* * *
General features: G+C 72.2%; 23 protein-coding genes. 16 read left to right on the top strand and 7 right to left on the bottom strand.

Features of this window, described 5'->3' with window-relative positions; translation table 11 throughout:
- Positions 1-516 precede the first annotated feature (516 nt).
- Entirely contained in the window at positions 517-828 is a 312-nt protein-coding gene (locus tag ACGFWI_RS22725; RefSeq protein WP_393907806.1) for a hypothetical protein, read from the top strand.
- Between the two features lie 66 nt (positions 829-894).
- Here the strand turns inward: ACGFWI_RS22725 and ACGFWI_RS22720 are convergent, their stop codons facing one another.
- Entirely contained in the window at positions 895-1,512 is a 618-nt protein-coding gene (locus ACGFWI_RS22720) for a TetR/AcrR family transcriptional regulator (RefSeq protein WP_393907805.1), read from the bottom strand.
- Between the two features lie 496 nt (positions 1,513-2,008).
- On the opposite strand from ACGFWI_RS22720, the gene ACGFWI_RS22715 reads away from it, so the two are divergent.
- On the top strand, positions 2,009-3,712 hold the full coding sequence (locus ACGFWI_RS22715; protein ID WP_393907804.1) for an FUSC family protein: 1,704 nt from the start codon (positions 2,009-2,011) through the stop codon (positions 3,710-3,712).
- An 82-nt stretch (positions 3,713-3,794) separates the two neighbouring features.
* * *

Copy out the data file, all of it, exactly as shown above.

General features: G+C 72.2%; 23 protein-coding genes. 16 read left to right on the top strand and 7 right to left on the bottom strand.

Features of this window, described 5'->3' with window-relative positions; translation table 11 throughout:
- Positions 1-516 precede the first annotated feature (516 nt).
- Entirely contained in the window at positions 517-828 is a 312-nt protein-coding gene (locus tag ACGFWI_RS22725; RefSeq protein WP_393907806.1) for a hypothetical protein, read from the top strand.
- Between the two features lie 66 nt (positions 829-894).
- Here the strand turns inward: ACGFWI_RS22725 and ACGFWI_RS22720 are convergent, their stop codons facing one another.
- Entirely contained in the window at positions 895-1,512 is a 618-nt protein-coding gene (locus ACGFWI_RS22720) for a TetR/AcrR family transcriptional regulator (RefSeq protein WP_393907805.1), read from the bottom strand.
- Between the two features lie 496 nt (positions 1,513-2,008).
- On the opposite strand from ACGFWI_RS22720, the gene ACGFWI_RS22715 reads away from it, so the two are divergent.
- On the top strand, positions 2,009-3,712 hold the full coding sequence (locus ACGFWI_RS22715; protein ID WP_393907804.1) for an FUSC family protein: 1,704 nt from the start codon (positions 2,009-2,011) through the stop codon (positions 3,710-3,712).
- An 82-nt stretch (positions 3,713-3,794) separates the two neighbouring features.